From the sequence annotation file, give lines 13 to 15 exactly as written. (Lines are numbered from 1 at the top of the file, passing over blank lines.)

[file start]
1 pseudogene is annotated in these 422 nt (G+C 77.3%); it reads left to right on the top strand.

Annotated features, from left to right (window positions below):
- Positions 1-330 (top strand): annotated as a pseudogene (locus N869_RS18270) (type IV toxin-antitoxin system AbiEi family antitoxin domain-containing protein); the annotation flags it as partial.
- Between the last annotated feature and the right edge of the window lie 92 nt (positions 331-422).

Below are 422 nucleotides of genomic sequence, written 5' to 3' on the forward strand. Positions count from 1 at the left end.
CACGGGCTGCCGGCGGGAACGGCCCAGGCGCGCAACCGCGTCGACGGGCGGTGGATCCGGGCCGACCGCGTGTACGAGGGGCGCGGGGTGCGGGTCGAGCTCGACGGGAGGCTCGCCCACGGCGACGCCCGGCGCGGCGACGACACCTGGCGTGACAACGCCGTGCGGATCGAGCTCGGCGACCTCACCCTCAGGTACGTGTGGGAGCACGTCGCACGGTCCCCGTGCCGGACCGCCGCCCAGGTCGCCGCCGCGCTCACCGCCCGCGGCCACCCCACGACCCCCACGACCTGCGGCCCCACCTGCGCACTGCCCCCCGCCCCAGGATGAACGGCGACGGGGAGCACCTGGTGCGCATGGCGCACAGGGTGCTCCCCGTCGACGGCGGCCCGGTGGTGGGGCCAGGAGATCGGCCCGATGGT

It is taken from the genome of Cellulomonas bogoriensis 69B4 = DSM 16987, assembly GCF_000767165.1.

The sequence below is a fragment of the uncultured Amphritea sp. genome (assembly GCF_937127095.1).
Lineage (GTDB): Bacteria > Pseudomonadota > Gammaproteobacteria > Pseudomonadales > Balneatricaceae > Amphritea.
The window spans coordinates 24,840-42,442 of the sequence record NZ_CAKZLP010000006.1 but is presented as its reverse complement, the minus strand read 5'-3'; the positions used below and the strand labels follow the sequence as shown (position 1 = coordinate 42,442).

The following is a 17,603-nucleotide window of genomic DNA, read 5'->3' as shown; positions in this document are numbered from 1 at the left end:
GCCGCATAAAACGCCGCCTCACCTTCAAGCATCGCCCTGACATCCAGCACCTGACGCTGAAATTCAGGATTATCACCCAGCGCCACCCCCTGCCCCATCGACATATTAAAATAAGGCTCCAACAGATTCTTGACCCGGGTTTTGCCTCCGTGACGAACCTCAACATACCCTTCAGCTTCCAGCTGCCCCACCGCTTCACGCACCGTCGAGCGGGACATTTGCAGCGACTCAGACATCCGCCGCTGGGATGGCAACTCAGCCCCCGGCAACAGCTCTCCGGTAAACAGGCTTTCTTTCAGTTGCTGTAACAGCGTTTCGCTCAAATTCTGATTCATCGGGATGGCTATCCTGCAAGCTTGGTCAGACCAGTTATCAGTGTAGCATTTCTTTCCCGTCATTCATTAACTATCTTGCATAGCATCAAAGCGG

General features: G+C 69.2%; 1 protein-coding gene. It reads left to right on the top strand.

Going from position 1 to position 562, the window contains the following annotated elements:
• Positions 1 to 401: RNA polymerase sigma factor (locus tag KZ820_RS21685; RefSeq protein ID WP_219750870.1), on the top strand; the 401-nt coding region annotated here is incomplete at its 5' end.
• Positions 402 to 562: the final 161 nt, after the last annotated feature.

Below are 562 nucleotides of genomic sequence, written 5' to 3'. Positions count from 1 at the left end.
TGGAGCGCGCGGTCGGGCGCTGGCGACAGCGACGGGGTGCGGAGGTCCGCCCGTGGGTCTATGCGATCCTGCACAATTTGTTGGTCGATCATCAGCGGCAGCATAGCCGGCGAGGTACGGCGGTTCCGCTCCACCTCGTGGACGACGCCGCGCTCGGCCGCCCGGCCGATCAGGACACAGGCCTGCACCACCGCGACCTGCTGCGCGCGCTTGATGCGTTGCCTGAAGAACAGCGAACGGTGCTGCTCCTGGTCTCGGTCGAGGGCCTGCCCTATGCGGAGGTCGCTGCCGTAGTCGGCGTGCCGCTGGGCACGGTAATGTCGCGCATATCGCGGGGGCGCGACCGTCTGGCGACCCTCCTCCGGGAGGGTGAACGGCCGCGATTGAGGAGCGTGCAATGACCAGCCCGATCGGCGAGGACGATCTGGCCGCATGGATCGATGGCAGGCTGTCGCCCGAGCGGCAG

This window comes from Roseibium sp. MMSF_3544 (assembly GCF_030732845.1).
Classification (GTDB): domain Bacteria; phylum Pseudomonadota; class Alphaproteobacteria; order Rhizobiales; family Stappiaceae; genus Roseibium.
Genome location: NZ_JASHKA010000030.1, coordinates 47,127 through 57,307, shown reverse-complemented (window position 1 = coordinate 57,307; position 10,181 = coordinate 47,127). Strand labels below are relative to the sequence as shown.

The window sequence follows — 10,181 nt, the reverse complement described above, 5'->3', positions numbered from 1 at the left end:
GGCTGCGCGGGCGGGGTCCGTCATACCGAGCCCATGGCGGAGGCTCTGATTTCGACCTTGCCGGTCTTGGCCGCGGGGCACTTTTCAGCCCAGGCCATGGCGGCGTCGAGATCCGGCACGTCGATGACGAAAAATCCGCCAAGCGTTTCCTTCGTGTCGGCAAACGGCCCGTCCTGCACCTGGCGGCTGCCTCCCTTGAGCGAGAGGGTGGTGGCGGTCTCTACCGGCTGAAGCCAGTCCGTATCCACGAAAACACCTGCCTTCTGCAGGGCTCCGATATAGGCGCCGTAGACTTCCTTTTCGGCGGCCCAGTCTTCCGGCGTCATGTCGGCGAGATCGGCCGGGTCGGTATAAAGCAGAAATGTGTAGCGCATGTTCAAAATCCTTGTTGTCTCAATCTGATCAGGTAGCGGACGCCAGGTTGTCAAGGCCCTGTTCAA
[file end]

General features: G+C 69.2%; 1 protein-coding gene. It reads left to right on the top strand.

Going from position 1 to position 562, the window contains the following annotated elements:
• Positions 1 to 401: RNA polymerase sigma factor (locus tag KZ820_RS21685; RefSeq protein ID WP_219750870.1), on the top strand; the 401-nt coding region annotated here is incomplete at its 5' end.